Jean’s Gospel: Psalm 2: Jesus Christ Reigns! – Part 4
“This is the concluding article in a 4-part series on Psalm 2. It is a prophecy of Christ, that He would suffer and become King of the whole world.
“1 Why do the nations rage
and the peoples plot in vain?
2 The kings of the earth set themselves,
and the rulers take counsel together,
against the Lord and against his Anointed, saying,
3 ‘Let us burst their bonds apart
and cast away their cords from us.’ ”
In Part 1, we examined how the suffering and death of Jesus fulfilled verses 1-3, as confirmed by the witness of the apostles in Acts 4:24-28.
“4 He who sits in the heavens laughs;
the Lord holds them in derision.
5 Then he will speak to them in his wrath,
and terrify them in his fury, saying,
6 ‘As for me, I have set my King
on Zion, my holy hill.’ ”
In Part 2, we examined how God held the whole world in derision by raising Jesus from the dead, setting Him on His holy hill, and subjecting all kingdoms of the earth to Him.
“7 I will tell of the decree:
The Lord said to me, ‘You are my Son;
today I have begotten you.
8 Ask of me, and I will make the nations your heritage,
and the ends of the earth your possession.
9 You shall break them with a rod of iron
and dash them in pieces like a potter’s vessel.’ ”
In Part 3, we examined how Christ reveals His divinity as the Son of God and builds His Church worldwide through His Word.
This week, we continue in Psalm 2, beginning at verse 10:
“10 Now therefore, O kings, be wise;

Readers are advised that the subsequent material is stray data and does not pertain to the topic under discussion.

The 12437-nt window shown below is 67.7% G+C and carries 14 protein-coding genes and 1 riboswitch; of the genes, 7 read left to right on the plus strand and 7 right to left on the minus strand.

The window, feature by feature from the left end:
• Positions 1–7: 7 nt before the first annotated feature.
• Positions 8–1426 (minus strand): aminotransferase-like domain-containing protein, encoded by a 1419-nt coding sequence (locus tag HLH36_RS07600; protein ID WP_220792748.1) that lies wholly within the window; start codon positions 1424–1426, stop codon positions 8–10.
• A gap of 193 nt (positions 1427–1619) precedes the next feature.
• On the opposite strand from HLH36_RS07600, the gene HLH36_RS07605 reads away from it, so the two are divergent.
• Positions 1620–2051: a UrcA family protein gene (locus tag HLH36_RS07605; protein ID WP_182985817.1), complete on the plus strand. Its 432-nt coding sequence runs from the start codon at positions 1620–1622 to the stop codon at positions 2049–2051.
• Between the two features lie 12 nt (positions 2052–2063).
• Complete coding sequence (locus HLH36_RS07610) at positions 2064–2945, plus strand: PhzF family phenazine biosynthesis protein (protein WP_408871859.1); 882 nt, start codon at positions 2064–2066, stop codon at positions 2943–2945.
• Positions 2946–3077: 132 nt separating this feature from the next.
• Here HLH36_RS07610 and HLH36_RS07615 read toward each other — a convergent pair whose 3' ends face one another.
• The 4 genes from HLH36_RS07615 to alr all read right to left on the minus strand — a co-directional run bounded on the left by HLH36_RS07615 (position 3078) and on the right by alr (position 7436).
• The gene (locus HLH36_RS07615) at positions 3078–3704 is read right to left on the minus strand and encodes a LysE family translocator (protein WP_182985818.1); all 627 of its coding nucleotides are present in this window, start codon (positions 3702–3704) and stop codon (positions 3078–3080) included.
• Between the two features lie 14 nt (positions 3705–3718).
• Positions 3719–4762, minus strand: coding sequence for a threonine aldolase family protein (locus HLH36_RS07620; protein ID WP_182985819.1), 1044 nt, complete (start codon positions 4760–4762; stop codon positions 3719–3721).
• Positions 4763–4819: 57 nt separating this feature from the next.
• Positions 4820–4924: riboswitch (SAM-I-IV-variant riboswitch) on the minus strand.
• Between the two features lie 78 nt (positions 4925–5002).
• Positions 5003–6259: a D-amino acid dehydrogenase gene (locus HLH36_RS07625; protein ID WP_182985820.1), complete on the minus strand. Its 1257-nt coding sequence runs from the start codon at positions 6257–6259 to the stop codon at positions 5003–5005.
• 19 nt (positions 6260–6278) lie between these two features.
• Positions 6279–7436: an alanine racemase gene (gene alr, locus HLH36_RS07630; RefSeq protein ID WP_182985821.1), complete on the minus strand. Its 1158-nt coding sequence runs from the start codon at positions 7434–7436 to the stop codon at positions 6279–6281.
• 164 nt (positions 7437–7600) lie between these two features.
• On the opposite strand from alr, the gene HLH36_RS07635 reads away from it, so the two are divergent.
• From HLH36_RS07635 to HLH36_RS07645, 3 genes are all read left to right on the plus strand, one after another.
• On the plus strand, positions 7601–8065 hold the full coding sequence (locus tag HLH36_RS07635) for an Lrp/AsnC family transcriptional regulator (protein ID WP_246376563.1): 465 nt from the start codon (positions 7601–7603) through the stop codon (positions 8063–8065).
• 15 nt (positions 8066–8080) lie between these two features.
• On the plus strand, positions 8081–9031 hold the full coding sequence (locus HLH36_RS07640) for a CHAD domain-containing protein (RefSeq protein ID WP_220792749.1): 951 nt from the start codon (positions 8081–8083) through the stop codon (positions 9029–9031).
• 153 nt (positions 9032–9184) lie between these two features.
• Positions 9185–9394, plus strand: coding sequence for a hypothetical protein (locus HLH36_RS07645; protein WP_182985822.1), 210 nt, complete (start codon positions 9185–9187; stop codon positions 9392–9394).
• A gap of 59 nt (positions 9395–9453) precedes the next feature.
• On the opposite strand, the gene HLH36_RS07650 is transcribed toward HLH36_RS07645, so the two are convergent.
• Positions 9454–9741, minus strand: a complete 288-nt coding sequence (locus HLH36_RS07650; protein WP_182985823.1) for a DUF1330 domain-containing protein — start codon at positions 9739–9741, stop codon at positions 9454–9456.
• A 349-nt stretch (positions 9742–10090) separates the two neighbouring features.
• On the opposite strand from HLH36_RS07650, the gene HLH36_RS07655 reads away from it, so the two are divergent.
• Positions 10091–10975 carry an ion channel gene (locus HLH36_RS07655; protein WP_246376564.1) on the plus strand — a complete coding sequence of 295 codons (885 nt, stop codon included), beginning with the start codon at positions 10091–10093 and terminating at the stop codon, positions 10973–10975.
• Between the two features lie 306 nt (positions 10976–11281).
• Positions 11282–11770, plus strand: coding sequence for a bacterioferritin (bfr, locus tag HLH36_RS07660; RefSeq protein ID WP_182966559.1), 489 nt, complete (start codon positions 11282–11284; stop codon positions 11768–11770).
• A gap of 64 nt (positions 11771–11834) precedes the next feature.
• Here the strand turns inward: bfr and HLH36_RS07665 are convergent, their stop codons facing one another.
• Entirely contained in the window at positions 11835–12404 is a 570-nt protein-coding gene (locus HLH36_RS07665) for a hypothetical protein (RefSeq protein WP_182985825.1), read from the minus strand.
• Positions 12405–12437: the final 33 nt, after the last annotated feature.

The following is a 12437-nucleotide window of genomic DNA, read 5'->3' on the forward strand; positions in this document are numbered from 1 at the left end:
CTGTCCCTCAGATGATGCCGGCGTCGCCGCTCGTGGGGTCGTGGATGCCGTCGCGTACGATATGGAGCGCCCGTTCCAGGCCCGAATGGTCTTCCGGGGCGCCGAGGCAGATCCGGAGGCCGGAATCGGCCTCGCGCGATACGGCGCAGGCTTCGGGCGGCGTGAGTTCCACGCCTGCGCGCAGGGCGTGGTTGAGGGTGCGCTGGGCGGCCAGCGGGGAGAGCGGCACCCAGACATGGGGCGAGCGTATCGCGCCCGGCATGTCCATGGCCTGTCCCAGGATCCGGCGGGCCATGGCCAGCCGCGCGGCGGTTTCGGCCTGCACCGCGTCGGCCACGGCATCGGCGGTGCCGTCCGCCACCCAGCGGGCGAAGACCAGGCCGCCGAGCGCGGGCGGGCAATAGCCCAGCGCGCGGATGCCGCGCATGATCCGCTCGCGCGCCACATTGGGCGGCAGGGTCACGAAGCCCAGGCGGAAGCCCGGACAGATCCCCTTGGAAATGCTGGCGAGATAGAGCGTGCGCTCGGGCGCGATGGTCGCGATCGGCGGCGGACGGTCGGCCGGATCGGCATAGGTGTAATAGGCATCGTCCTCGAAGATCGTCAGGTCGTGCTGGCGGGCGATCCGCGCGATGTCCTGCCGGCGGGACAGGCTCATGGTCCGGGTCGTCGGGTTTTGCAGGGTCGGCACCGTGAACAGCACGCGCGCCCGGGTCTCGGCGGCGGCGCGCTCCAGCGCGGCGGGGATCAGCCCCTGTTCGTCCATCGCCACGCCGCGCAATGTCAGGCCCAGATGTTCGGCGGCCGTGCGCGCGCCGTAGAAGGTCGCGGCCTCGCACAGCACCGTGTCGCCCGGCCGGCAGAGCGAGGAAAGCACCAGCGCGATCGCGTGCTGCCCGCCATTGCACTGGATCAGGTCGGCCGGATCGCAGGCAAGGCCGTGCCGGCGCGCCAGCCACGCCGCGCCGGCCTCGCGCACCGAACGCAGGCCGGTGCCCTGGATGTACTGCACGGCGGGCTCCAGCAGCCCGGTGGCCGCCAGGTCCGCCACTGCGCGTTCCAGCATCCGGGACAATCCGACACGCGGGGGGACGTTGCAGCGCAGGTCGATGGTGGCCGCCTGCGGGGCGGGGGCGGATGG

be warned, O rulers of the earth.
11 Serve the Lord with fear,
and rejoice with trembling.
12 Kiss the Son,
lest he be angry, and you perish in the way,
for his wrath is quickly kindled.
Blessed are all who take refuge in him.”
The psalmist concludes this prophetic poem with exhortation and the promise of a blessing. God has seated Christ as King over the whole world. Says Jesus: “All authority in heaven and on earth has been given to me.” (Matt 28:18) “Now therefore” says the psalmist, to all human kings, that is, to those who rule and judge the earth: “Serve the Lord….”
The psalmist passes over the common people to address the world’s loftiest people. In Christ’s kingdom there is no partiality on account of a man’s station (James 2). Christ descended to the humble, even to being baptized by John, to fulfill all righteousness; while on the other hand, He bestowed on humble John the majesty of baptizing the King. Similarly, the exalted in the world must humble themselves before the King, while the King bestows royalty upon the lowly of the world.
It is a rare person, who endowed with political or monetary power, will humble himself before the King. The rich and powerful typically are surrounded by underlings who constantly flatter and puff them up. The common response from the “wise” of this world to the message of Christ’s kingdom is: “would you teach us?” (John 9:34) Or in many countries the response might just be prison or execution, as befell John the Baptist.
“Now therefore, O kings, be wise; be warned, O rulers of the earth.” (Ps 2:10)
Therefore, the exhortation from the psalmist is bold. To the “wise,” he says: “be wise.” In other words, “O kings”, surrender your earthly wisdom for true wisdom which comes from above through faith. This is necessary because prosperity or adversity in visible things subverts every man who does not, by faith, understand the things which are not seen.